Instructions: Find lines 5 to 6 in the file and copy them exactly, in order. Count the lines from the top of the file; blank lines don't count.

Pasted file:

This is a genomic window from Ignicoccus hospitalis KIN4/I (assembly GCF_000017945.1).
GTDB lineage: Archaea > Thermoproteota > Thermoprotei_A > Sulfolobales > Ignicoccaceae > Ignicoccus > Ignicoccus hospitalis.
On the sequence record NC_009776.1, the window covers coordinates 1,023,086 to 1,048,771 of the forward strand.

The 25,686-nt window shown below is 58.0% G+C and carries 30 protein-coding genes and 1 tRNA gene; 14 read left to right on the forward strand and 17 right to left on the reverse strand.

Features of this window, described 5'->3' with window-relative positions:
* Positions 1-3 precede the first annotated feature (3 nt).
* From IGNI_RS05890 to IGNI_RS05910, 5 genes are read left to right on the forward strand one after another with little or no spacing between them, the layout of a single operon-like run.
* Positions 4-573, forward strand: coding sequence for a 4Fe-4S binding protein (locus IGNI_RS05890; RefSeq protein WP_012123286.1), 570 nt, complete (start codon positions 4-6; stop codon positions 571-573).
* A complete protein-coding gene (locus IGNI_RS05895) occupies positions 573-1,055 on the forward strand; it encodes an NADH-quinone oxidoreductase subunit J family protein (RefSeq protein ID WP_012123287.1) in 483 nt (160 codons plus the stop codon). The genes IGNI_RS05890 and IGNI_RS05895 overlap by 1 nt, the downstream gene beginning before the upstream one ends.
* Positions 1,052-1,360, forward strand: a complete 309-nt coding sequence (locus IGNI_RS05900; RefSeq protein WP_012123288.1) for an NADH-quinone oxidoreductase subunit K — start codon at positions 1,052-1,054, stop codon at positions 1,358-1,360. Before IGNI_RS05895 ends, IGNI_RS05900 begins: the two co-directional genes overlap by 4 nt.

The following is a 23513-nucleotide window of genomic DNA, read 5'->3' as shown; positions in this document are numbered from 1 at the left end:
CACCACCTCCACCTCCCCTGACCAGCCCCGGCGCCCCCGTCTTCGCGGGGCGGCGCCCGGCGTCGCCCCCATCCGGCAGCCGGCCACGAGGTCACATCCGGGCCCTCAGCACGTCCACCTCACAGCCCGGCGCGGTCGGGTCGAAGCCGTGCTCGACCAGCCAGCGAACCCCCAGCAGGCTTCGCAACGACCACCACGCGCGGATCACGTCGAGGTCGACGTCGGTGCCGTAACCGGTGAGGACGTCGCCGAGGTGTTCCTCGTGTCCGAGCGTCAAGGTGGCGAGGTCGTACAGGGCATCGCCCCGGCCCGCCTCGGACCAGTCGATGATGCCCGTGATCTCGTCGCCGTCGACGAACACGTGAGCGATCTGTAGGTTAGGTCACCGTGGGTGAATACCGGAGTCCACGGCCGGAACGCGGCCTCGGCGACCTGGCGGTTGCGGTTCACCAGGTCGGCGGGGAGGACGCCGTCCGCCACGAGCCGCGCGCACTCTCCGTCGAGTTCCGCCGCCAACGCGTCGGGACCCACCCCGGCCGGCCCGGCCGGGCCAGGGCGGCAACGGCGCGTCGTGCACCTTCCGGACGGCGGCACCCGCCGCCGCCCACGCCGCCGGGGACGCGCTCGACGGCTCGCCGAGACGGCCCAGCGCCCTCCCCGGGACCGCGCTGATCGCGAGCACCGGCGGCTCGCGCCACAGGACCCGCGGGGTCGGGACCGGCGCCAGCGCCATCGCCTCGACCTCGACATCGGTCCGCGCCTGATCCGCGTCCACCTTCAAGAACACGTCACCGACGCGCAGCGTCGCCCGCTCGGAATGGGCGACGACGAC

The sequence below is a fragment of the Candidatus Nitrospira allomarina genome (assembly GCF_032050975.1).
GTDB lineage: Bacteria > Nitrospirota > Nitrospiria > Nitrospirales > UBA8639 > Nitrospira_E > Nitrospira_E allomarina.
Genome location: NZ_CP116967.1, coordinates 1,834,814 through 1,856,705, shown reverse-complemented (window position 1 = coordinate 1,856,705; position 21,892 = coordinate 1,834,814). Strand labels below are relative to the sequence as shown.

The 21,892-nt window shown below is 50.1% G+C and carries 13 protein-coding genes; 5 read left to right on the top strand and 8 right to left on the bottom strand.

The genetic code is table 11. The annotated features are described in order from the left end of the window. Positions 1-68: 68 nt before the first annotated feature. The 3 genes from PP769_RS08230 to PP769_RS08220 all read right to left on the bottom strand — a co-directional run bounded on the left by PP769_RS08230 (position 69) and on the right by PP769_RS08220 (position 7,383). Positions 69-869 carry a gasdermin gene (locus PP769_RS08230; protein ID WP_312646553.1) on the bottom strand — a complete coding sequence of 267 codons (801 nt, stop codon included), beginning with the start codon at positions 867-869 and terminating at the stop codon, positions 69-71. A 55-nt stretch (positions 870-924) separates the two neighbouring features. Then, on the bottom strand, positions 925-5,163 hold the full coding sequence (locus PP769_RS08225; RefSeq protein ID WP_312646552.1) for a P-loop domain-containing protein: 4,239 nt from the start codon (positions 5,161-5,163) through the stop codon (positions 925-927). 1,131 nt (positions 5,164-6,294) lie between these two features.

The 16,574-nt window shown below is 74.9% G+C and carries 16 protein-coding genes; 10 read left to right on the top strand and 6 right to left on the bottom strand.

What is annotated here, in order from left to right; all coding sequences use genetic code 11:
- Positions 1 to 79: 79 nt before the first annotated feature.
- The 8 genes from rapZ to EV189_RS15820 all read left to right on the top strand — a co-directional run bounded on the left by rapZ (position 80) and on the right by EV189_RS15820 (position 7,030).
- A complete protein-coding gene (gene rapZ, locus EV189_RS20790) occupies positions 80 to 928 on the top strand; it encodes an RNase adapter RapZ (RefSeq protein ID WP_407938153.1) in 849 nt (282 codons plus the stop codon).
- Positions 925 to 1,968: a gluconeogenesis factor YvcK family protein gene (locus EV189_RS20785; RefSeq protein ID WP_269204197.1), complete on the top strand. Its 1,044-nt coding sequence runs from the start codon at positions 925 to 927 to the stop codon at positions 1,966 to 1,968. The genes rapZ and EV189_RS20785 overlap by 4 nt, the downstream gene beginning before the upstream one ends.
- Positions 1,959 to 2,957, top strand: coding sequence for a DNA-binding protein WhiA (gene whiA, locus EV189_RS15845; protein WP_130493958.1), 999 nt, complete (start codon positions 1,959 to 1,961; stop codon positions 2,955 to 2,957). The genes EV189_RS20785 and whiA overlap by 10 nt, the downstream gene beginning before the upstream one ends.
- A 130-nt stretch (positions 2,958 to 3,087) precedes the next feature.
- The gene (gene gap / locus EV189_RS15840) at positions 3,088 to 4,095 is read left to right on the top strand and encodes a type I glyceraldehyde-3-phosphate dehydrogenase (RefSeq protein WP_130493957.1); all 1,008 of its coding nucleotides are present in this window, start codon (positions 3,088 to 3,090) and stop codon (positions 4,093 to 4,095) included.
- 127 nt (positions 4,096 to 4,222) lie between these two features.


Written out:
Features of this window, described 5'->3' with window-relative positions:
* Positions 1-3 precede the first annotated feature (3 nt).